“Kyle’s a huge benefit in our lineup,” Miller said. “He’s not just a great hitter, either. He’s great on the basepaths. We saw it late there (in the fifth) with his speed. He gets a monster jump and steals second base to set the table, then gets another jump off of the pitcher and steals third while forcing a high throw past him. Having his bat in the lineup, along with his speed and what he can do defensively is a big benefit. He and all of the boys make my job a little bit easier. It gets a little tight in a 3-2 game, but having a team like this is fun to coach.”
As Gammon rallied the troops offensively, Jared Morrow dovetailed Gammon’s efforts with a strong appearance on the mound. The senior-to-be and Valley product didn’t allow an earned run over five-and-a-third innings of work and stranded six 16U Force players on base during the contest to put Post 23 in a strong position.
“Jared threw the ball well,” Miller said. “He’s not overpowering or anything like that, but he stays in the strike zone and keeps hitters off-balance. When (the Force) had runners on base, he minimized the damage, and he did a great, great job.”
It certainly helped that Morrow, along with first game starter Reid Shultz, had the braintrust of Seth Nichols and Jarrett Stamper behind the plate, respectively. The cool, calm, and collected catchers caught all seven innings of both frames to help set the tone for Post 23 from a pitching and defensive standpoint — an impressive feat considering the heat, which reached the 90s on both Thursday and Friday.
“Seth and Jarrett block the ball well and throw the ball well,” Miller said. “They’re their toughest critics. If a ball gets by them, they’re the first ones to come and say, ‘That’s my bad, Coach. I should’ve blocked the ball better.’ Both of them are very fundamentally sound behind the plate, and they’re very good with the pitchers from setting them up for success to talking to them and everything in between. We get to the end of the game right after that last out, and Seth grabbed Kyle and told him what a good job that he did. I love that about both of them. They really talk to the pitchers and communicate with them well. They’re not afraid to say, ‘Hey, this is what I’m thinking.’ We’ve got Jesse (Jones), Reid (Shultz), and Tanner (Kimbler) who can all catch among others, and no matter who’s back there, I have faith in all of them.”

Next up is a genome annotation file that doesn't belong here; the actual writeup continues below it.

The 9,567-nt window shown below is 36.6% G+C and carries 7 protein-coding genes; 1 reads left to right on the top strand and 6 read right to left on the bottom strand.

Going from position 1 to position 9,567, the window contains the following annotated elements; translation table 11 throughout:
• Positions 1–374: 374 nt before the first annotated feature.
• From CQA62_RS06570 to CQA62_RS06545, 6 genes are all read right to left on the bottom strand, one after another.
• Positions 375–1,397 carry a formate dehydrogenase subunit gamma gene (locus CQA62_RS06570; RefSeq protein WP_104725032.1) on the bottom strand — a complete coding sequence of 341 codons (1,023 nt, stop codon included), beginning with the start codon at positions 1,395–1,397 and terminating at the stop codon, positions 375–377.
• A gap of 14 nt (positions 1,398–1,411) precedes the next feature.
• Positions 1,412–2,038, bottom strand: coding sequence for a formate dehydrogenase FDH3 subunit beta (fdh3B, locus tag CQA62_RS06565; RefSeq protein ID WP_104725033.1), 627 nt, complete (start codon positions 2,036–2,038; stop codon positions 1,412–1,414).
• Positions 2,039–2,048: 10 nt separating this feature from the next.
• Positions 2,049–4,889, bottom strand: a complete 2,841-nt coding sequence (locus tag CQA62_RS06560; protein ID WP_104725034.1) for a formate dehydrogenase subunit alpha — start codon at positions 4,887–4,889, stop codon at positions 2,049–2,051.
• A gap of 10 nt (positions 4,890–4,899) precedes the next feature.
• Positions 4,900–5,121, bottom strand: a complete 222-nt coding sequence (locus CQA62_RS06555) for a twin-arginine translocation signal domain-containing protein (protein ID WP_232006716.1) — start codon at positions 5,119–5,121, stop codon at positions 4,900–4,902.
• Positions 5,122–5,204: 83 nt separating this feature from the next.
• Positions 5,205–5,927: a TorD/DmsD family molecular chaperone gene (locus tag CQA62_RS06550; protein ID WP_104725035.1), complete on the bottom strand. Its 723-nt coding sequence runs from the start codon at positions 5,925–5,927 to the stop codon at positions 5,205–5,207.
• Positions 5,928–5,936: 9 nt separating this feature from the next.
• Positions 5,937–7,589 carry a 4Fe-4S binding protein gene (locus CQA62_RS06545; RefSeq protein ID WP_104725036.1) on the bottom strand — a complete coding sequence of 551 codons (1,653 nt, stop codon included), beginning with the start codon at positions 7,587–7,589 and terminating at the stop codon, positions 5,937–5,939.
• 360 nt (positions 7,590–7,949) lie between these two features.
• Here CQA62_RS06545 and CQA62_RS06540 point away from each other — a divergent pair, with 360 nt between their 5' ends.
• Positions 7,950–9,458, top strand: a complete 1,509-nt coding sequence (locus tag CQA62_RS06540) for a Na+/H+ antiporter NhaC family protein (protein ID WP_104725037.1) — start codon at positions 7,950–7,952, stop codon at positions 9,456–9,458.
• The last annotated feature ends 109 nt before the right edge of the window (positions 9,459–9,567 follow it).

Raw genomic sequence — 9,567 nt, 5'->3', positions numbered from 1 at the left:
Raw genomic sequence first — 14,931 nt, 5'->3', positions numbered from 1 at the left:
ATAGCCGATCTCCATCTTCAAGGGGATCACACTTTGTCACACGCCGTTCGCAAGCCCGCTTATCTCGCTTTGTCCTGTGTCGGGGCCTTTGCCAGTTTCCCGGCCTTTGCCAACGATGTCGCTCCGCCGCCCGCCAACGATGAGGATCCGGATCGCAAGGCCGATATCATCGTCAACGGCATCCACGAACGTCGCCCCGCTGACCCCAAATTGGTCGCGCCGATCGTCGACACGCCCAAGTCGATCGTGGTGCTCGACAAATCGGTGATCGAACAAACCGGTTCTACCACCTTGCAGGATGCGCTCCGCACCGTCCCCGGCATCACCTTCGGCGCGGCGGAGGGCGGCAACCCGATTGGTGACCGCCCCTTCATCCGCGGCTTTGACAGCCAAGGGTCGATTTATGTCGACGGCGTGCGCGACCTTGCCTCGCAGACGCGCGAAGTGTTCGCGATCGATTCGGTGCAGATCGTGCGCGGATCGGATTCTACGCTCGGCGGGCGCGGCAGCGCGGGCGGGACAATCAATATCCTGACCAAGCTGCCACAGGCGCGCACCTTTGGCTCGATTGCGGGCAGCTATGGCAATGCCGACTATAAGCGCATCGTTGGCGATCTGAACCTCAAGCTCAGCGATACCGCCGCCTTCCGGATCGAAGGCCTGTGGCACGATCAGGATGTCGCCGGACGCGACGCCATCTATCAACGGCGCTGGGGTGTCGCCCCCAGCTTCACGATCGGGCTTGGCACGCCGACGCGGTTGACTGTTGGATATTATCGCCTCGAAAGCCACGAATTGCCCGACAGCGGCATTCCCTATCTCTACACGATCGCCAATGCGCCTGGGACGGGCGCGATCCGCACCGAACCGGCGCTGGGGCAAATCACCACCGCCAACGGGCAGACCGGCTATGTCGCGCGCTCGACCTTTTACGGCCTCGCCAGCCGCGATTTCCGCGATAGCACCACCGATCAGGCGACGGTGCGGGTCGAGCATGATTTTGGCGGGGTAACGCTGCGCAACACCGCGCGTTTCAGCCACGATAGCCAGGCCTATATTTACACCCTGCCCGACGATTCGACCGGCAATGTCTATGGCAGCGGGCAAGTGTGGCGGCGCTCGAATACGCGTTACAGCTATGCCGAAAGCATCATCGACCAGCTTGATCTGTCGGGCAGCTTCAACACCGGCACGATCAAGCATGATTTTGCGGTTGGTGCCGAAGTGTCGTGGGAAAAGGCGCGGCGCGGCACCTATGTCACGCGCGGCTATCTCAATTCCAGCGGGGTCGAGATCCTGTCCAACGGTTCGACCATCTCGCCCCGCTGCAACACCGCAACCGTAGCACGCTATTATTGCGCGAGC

When Morrow allowed a base hit and a walk with one down in the sixth, Miller made the move to go with Gammon on the hill, which clearly paid off as Joey Lance’s flyout to right field and Jack Atkins’ strikeout proved.
The 16U Force, however, didn’t go down without a fight. After retiring Mercuri and Ricky Sammon in order, a passed ball on a strikeout allowed Nate Uhas to reach, and a single by Timmy Baird, along with a walk by Sean Springer, allowed the homestanding unit to load the bases with two down.
But Gammon, who never seemed shaken on the mound, showed the poise that has been evident throughout a productive baseball career as the senior struck out five-hole hitter Danny Castenir looking to end the thrilling contest with a save — in addition to the offensive show that the middle infielder and cleanup hitter put on for the crowd in attendance.
“Kyle came in the last pair of innings, and we had a couple of nervous moments, but he closed the door, and we were happy to get out of here with the win. I think that sitting around for an hour waiting to play that second game may have hurt us a little bit, but we’ll take it.”
With the victory, Post 23 will obtain no lower than a No. 3 seed at the conclusion of Friday’s games and could have as high as the No. 1 overall seed when the Gene Bennett Baseball Classic Tournament starts on Saturday.
“I tip my hat to the Ohio Force 16U,” Miller said. “That’s a good ballclub that they have over there, and the pitcher threw the baseball very well today. The heat got to us a little bit, but it’s going to be hotter tomorrow, so I told the boys to make sure that they hydrate themselves, and be ready to go tomorrow.”